1. Biochemistry and Chemical Biology
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Cell-based HTS identifies a chemical chaperone for preventing ER protein aggregation and proteotoxicity

  1. Keisuke Kitakaze
  2. Shusuke Taniuchi
  3. Eri Kawano
  4. Yoshimasa Hamada
  5. Masato Miyake
  6. Miho Oyadomari
  7. Hirotatsu Kojima
  8. Hidetaka Kosako
  9. Tomoko Kuribara
  10. Suguru Yoshida
  11. Takamitsu Hosoya
  12. Seiichi Oyadomari  Is a corresponding author
  1. Tokushima University, Japan
  2. Kawasaki Medical School, Japan
  3. The University of Tokyo, Japan
  4. Tokyo Medical and Dental University (TMDU), Japan
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Cite this article as: eLife 2019;8:e43302 doi: 10.7554/eLife.43302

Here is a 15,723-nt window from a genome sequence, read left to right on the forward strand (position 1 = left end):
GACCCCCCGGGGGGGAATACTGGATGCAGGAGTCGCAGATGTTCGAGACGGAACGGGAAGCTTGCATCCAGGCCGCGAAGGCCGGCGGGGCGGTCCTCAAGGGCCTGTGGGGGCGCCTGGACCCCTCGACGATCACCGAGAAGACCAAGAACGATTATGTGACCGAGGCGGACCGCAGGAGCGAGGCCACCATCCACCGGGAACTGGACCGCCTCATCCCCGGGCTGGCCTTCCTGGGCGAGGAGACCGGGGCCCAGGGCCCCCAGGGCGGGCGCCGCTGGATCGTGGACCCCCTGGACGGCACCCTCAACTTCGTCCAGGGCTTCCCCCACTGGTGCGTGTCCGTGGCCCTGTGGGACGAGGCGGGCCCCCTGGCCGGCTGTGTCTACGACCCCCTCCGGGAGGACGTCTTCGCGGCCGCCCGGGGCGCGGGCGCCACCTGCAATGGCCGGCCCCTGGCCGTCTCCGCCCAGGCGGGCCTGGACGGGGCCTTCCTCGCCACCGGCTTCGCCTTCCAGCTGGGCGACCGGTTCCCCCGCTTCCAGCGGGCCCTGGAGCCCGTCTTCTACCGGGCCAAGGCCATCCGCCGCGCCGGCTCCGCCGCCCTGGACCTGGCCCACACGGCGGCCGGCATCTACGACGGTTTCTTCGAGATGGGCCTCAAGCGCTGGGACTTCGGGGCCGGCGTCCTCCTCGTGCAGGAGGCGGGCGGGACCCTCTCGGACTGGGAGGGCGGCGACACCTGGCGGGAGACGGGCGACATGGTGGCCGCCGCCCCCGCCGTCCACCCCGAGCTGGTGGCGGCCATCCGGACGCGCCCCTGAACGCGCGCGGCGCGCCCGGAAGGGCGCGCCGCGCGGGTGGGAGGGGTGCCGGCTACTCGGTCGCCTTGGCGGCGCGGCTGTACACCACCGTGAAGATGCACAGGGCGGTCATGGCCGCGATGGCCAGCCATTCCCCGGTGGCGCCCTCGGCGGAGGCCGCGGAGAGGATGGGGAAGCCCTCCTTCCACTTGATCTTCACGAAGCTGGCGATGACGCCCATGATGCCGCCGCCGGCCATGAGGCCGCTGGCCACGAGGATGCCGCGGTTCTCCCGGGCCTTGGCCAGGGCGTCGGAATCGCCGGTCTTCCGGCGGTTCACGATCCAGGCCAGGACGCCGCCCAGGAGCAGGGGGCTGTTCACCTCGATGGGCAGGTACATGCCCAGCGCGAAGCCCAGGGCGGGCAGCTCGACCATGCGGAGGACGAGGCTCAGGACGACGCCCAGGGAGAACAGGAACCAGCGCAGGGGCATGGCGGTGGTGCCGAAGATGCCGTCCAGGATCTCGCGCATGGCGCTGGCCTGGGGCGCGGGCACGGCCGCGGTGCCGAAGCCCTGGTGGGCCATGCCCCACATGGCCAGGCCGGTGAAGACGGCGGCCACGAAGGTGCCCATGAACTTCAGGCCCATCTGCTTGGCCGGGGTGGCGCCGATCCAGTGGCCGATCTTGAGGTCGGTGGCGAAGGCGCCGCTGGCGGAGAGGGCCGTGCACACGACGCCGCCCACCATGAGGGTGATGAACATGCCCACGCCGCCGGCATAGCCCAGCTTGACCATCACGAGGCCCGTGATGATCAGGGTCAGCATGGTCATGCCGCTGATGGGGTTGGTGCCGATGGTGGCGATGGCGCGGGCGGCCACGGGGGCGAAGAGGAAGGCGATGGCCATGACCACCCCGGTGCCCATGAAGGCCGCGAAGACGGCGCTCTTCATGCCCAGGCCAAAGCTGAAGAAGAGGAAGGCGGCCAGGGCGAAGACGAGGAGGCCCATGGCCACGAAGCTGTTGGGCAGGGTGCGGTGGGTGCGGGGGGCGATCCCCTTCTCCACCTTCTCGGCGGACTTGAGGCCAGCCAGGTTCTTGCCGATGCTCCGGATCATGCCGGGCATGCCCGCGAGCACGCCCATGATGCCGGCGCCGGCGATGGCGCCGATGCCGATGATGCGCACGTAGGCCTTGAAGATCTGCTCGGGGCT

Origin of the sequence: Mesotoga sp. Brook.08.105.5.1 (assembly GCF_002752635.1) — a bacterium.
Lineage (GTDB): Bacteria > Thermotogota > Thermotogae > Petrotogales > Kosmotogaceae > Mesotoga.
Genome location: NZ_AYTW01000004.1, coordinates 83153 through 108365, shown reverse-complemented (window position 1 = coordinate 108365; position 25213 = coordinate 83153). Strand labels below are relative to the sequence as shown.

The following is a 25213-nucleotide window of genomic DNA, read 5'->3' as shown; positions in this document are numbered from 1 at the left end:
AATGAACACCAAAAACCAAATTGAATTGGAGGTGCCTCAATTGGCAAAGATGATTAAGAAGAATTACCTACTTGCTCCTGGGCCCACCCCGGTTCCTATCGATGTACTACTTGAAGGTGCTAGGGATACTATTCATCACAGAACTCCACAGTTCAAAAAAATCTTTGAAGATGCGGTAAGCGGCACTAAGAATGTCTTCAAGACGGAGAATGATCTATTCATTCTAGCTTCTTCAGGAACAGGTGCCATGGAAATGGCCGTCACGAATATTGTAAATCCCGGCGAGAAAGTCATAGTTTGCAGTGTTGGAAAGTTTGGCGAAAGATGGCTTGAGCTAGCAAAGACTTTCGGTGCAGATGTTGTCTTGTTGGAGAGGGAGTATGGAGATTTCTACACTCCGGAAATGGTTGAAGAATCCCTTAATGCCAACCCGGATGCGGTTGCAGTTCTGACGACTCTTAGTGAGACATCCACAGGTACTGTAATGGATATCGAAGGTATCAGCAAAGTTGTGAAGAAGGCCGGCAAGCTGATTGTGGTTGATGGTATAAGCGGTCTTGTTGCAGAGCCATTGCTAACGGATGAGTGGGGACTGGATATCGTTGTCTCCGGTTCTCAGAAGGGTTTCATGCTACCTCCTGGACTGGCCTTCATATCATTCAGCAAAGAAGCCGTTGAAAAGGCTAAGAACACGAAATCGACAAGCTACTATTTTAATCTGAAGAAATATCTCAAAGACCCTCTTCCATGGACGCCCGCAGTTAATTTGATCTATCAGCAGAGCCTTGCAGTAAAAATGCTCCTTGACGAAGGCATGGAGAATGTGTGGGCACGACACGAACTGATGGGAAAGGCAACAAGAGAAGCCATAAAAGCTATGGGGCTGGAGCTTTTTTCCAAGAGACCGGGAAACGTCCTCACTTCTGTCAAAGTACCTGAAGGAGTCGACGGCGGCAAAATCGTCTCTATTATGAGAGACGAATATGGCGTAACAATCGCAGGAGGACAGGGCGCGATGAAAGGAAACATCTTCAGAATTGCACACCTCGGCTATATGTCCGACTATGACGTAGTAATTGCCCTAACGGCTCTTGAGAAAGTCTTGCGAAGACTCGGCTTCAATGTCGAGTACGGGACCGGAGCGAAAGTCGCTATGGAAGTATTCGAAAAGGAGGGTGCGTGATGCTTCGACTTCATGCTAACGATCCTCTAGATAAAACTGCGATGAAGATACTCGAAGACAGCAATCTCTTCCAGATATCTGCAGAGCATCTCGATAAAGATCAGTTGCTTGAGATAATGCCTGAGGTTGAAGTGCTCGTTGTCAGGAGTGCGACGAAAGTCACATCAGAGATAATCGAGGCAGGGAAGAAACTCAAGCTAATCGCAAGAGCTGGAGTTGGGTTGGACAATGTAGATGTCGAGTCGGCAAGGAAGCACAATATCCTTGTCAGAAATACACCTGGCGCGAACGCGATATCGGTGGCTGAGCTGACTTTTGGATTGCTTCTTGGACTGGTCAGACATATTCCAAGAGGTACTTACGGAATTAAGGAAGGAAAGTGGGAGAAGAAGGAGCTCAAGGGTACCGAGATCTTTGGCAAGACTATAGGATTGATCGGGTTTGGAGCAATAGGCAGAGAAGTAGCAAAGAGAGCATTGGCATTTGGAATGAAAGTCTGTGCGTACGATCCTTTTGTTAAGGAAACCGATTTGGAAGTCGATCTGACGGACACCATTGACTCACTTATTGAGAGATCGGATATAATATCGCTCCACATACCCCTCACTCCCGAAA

Abstract

The endoplasmic reticulum (ER) is responsible for folding secretory and membrane proteins, but disturbed ER proteostasis may lead to protein aggregation and subsequent cellular and clinical pathologies. Chemical chaperones have recently emerged as a potential therapeutic approach for ER stress-related diseases. Here, we identified 2-phenylimidazo[2,1-b]benzothiazole derivatives (IBTs) as chemical chaperones in a cell-based high-throughput screen. Biochemical and chemical biology approaches revealed that IBT21 directly binds to unfolded or misfolded proteins and inhibits protein aggregation. Finally, IBT21 prevented cell death caused by chemically induced ER stress and by a proteotoxin, an aggression-prone prion protein. Taken together, our data show the promise of IBTs as potent chemical chaperones that can ameliorate diseases resulting from protein aggregation under ER stress.

Introduction